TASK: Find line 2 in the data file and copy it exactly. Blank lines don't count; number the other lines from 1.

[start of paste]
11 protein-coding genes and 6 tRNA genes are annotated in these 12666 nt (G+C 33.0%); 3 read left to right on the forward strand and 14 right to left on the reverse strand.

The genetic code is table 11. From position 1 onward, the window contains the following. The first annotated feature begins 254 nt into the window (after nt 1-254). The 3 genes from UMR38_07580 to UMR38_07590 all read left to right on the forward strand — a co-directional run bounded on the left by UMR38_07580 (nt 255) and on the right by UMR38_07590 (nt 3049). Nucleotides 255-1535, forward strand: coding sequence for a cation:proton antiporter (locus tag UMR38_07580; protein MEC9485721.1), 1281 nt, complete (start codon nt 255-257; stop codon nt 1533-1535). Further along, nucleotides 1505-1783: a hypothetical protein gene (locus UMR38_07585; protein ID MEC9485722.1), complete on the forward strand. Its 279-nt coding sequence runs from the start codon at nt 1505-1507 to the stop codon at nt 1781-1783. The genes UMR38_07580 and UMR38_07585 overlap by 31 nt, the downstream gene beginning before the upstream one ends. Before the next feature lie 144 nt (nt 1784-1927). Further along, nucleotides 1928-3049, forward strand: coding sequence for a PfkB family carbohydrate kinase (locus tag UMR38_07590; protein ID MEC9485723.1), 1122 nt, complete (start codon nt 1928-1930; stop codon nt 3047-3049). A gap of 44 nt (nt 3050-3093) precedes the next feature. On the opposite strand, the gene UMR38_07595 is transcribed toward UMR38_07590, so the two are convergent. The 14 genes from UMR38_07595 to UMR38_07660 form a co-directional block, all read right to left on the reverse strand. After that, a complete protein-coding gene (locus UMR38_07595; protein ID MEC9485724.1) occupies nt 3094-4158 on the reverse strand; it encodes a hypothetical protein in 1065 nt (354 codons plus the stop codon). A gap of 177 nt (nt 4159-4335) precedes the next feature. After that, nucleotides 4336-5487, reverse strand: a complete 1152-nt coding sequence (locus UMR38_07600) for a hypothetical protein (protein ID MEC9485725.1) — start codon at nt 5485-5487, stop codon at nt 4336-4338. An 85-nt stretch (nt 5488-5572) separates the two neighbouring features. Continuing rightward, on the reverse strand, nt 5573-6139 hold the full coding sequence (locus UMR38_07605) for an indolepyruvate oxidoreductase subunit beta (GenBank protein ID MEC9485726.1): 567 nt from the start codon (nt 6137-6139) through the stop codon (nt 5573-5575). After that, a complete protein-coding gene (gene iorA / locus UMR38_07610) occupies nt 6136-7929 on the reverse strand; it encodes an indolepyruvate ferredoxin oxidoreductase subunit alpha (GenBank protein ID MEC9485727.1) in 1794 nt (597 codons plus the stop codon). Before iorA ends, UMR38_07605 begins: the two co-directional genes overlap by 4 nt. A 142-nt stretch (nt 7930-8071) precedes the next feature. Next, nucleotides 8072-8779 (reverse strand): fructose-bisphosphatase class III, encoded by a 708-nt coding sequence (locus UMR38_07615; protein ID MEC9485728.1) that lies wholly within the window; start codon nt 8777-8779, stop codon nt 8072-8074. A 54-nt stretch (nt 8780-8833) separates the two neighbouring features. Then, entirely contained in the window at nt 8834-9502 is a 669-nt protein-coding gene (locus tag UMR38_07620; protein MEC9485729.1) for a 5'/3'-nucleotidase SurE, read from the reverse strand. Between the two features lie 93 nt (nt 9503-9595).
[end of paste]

The genetic code is table 11. From position 1 onward, the window contains the following. The first annotated feature begins 254 nt into the window (after nt 1-254). The 3 genes from UMR38_07580 to UMR38_07590 all read left to right on the forward strand — a co-directional run bounded on the left by UMR38_07580 (nt 255) and on the right by UMR38_07590 (nt 3049). Nucleotides 255-1535, forward strand: coding sequence for a cation:proton antiporter (locus tag UMR38_07580; protein MEC9485721.1), 1281 nt, complete (start codon nt 255-257; stop codon nt 1533-1535). Further along, nucleotides 1505-1783: a hypothetical protein gene (locus UMR38_07585; protein ID MEC9485722.1), complete on the forward strand. Its 279-nt coding sequence runs from the start codon at nt 1505-1507 to the stop codon at nt 1781-1783. The genes UMR38_07580 and UMR38_07585 overlap by 31 nt, the downstream gene beginning before the upstream one ends. Before the next feature lie 144 nt (nt 1784-1927). Further along, nucleotides 1928-3049, forward strand: coding sequence for a PfkB family carbohydrate kinase (locus tag UMR38_07590; protein ID MEC9485723.1), 1122 nt, complete (start codon nt 1928-1930; stop codon nt 3047-3049). A gap of 44 nt (nt 3050-3093) precedes the next feature. On the opposite strand, the gene UMR38_07595 is transcribed toward UMR38_07590, so the two are convergent. The 14 genes from UMR38_07595 to UMR38_07660 form a co-directional block, all read right to left on the reverse strand. After that, a complete protein-coding gene (locus UMR38_07595; protein ID MEC9485724.1) occupies nt 3094-4158 on the reverse strand; it encodes a hypothetical protein in 1065 nt (354 codons plus the stop codon). A gap of 177 nt (nt 4159-4335) precedes the next feature. After that, nucleotides 4336-5487, reverse strand: a complete 1152-nt coding sequence (locus UMR38_07600) for a hypothetical protein (protein ID MEC9485725.1) — start codon at nt 5485-5487, stop codon at nt 4336-4338. An 85-nt stretch (nt 5488-5572) separates the two neighbouring features. Continuing rightward, on the reverse strand, nt 5573-6139 hold the full coding sequence (locus UMR38_07605) for an indolepyruvate oxidoreductase subunit beta (GenBank protein ID MEC9485726.1): 567 nt from the start codon (nt 6137-6139) through the stop codon (nt 5573-5575). After that, a complete protein-coding gene (gene iorA / locus UMR38_07610) occupies nt 6136-7929 on the reverse strand; it encodes an indolepyruvate ferredoxin oxidoreductase subunit alpha (GenBank protein ID MEC9485727.1) in 1794 nt (597 codons plus the stop codon). Before iorA ends, UMR38_07605 begins: the two co-directional genes overlap by 4 nt. A 142-nt stretch (nt 7930-8071) precedes the next feature. Next, nucleotides 8072-8779 (reverse strand): fructose-bisphosphatase class III, encoded by a 708-nt coding sequence (locus UMR38_07615; protein ID MEC9485728.1) that lies wholly within the window; start codon nt 8777-8779, stop codon nt 8072-8074. A 54-nt stretch (nt 8780-8833) separates the two neighbouring features. Then, entirely contained in the window at nt 8834-9502 is a 669-nt protein-coding gene (locus tag UMR38_07620; protein MEC9485729.1) for a 5'/3'-nucleotidase SurE, read from the reverse strand. Between the two features lie 93 nt (nt 9503-9595).